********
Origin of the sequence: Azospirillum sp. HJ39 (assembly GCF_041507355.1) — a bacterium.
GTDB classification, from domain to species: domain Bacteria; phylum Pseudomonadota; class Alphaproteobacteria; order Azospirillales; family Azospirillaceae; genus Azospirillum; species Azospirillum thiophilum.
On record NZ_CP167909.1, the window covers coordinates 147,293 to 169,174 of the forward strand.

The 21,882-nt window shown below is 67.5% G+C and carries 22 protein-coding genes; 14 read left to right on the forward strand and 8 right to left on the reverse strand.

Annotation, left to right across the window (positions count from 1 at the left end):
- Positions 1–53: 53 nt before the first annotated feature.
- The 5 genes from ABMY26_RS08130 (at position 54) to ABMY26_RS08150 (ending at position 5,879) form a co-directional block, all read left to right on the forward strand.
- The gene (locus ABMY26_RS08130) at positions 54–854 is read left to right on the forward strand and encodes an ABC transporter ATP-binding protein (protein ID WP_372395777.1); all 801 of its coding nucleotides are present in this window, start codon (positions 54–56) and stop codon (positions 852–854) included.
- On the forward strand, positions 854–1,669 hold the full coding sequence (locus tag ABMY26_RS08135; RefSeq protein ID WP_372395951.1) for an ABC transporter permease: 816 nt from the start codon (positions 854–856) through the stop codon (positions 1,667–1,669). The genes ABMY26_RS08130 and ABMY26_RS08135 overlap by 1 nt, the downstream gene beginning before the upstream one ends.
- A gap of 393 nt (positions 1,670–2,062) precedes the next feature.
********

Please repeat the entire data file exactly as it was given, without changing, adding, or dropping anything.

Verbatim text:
Origin of the sequence: Azospirillum sp. HJ39 (assembly GCF_041507355.1) — a bacterium.
GTDB classification, from domain to species: domain Bacteria; phylum Pseudomonadota; class Alphaproteobacteria; order Azospirillales; family Azospirillaceae; genus Azospirillum; species Azospirillum thiophilum.
On record NZ_CP167909.1, the window covers coordinates 147,293 to 169,174 of the forward strand.

The 21,882-nt window shown below is 67.5% G+C and carries 22 protein-coding genes; 14 read left to right on the forward strand and 8 right to left on the reverse strand.

Annotation, left to right across the window (positions count from 1 at the left end):
- Positions 1–53: 53 nt before the first annotated feature.
- The 5 genes from ABMY26_RS08130 (at position 54) to ABMY26_RS08150 (ending at position 5,879) form a co-directional block, all read left to right on the forward strand.
- The gene (locus ABMY26_RS08130) at positions 54–854 is read left to right on the forward strand and encodes an ABC transporter ATP-binding protein (protein ID WP_372395777.1); all 801 of its coding nucleotides are present in this window, start codon (positions 54–56) and stop codon (positions 852–854) included.
- On the forward strand, positions 854–1,669 hold the full coding sequence (locus tag ABMY26_RS08135; RefSeq protein ID WP_372395951.1) for an ABC transporter permease: 816 nt from the start codon (positions 854–856) through the stop codon (positions 1,667–1,669). The genes ABMY26_RS08130 and ABMY26_RS08135 overlap by 1 nt, the downstream gene beginning before the upstream one ends.
- A gap of 393 nt (positions 1,670–2,062) precedes the next feature.